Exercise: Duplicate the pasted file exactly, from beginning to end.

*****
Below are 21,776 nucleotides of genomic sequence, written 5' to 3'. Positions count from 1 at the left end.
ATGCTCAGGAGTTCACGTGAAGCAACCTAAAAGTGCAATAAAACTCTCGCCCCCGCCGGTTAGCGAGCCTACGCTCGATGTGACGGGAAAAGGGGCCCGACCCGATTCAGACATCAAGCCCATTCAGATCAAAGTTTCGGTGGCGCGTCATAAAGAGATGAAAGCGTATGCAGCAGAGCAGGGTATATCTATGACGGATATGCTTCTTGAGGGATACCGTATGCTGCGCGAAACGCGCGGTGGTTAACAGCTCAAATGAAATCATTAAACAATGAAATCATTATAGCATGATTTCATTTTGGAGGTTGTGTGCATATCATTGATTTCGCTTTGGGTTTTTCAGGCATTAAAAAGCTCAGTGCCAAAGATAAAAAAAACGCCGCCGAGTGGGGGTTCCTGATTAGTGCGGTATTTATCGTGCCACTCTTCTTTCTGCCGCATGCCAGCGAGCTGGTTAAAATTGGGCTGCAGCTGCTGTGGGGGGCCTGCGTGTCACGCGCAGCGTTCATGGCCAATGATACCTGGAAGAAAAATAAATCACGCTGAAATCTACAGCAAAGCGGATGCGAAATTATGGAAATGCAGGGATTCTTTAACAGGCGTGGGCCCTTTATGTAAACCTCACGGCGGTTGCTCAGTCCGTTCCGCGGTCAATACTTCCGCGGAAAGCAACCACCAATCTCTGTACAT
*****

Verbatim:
Below are 21,776 nucleotides of genomic sequence, written 5' to 3'. Positions count from 1 at the left end.
ATGCTCAGGAGTTCACGTGAAGCAACCTAAAAGTGCAATAAAACTCTCGCCCCCGCCGGTTAGCGAGCCTACGCTCGATGTGACGGGAAAAGGGGCCCGACCCGATTCAGACATCAAGCCCATTCAGATCAAAGTTTCGGTGGCGCGTCATAAAGAGATGAAAGCGTATGCAGCAGAGCAGGGTATATCTATGACGGATATGCTTCTTGAGGGATACCGTATGCTGCGCGAAACGCGCGGTGGTTAACAGCTCAAATGAAATCATTAAACAATGAAATCATTATAGCATGATTTCATTTTGGAGGTTGTGTGCATATCATTGATTTCGCTTTGGGTTTTTCAGGCATTAAAAAGCTCAGTGCCAAAGATAAAAAAAACGCCGCCGAGTGGGGGTTCCTGATTAGTGCGGTATTTATCGTGCCACTCTTCTTTCTGCCGCATGCCAGCGAGCTGGTTAAAATTGGGCTGCAGCTGCTGTGGGGGGCCTGCGTGTCACGCGCAGCGTTCATGGCCAATGATACCTGGAAGAAAAATAAATCACGCTGAAATCTACAGCAAAGCGGATGCGAAATTATGGAAATGCAGGGATTCTTTAACAGGCGTGGGCCCTTTATGTAAACCTCACGGCGGTTGCTCAGTCCGTTCCGCGGTCAATACTTCCGCGGAAAGCAACCACCAATCTCTGTACAT